Weight in infancy and adult calcium absorption as determinants of bone mineral density in adult men: the Hertfordshire cohort study.
Patel MB., Makepeace AE., Jameson KA., Masterson LM., Holt RI., Swaminathan R., Javaid MK., Cooper C., Arden NK.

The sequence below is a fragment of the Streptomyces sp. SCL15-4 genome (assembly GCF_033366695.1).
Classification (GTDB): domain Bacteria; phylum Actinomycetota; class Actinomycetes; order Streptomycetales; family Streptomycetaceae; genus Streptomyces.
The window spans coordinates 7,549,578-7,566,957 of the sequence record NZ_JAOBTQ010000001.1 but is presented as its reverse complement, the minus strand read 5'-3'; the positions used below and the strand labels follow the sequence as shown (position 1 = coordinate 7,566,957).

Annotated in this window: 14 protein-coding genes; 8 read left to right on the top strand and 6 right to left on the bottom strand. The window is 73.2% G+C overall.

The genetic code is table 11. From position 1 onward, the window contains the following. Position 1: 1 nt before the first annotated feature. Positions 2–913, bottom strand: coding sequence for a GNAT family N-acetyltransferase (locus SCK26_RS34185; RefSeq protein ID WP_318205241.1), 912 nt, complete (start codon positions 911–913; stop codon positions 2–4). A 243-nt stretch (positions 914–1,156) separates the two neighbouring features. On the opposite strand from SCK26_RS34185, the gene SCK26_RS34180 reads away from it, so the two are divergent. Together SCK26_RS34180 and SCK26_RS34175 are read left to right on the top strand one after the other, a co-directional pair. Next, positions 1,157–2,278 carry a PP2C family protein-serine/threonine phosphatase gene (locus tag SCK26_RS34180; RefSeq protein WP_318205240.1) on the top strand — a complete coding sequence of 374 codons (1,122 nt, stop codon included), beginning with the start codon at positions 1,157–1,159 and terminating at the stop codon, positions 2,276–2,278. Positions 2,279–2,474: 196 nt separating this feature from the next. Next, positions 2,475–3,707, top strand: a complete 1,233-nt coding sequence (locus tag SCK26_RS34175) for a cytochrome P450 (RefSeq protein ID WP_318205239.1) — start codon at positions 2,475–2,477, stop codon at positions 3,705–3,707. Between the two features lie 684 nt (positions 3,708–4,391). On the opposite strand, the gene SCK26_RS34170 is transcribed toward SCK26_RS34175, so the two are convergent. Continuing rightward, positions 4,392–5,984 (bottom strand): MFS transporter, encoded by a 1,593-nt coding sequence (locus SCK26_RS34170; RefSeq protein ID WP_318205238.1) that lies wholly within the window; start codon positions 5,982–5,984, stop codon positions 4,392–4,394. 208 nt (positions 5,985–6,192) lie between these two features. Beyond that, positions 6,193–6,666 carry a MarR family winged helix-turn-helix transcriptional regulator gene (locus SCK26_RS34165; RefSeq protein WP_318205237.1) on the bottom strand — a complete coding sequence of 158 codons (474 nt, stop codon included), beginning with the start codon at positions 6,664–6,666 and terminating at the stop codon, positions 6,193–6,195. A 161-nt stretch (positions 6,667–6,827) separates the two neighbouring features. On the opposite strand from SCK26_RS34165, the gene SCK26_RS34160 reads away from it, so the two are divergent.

Adult bone mass is modified by early life environmental influences, but the mechanism of this association is uncertain. Data support an inverse relationship between intestinal calcium absorption (αCa) and birth weight in women. However, little is known regarding determinants in men. This study examines the association between weight in infancy and adult αCa in healthy men and whether this could be a mechanism by which the early life environment may influence bone mass. Men were recruited from the MRC Hertfordshire Cohort Study, for whom detailed early life records were available. Areal bone mineral density (aBMD) was measured using a Hologic QDR 4500 at the femoral neck (FN) and lumbar spine. We randomly selected 123 men stratified by birth weight and assessed αCa using the stable strontium absorption test. The mean age was 63.6 (SD 2.5) years. αCa was not associated with birth weight or weight at 1 year. FN aBMD was associated with both weight at 1 year (r = 0.20, p = 0.03) and αCa (r = 0.20, p = 0.03). Both of these associations remained statistically significant in a mutually adjusted, multivariable model but would account for only ~4 % variance in BMD. We demonstrated a positive association between weight at 1 year and aBMD and between αCa and FN BMD, but no association was found between birth weight and αCa. This suggests that in men, although αCa is a contributing factor in FN bone density, it is not the main mechanism whereby the early environment modifies adult BMD.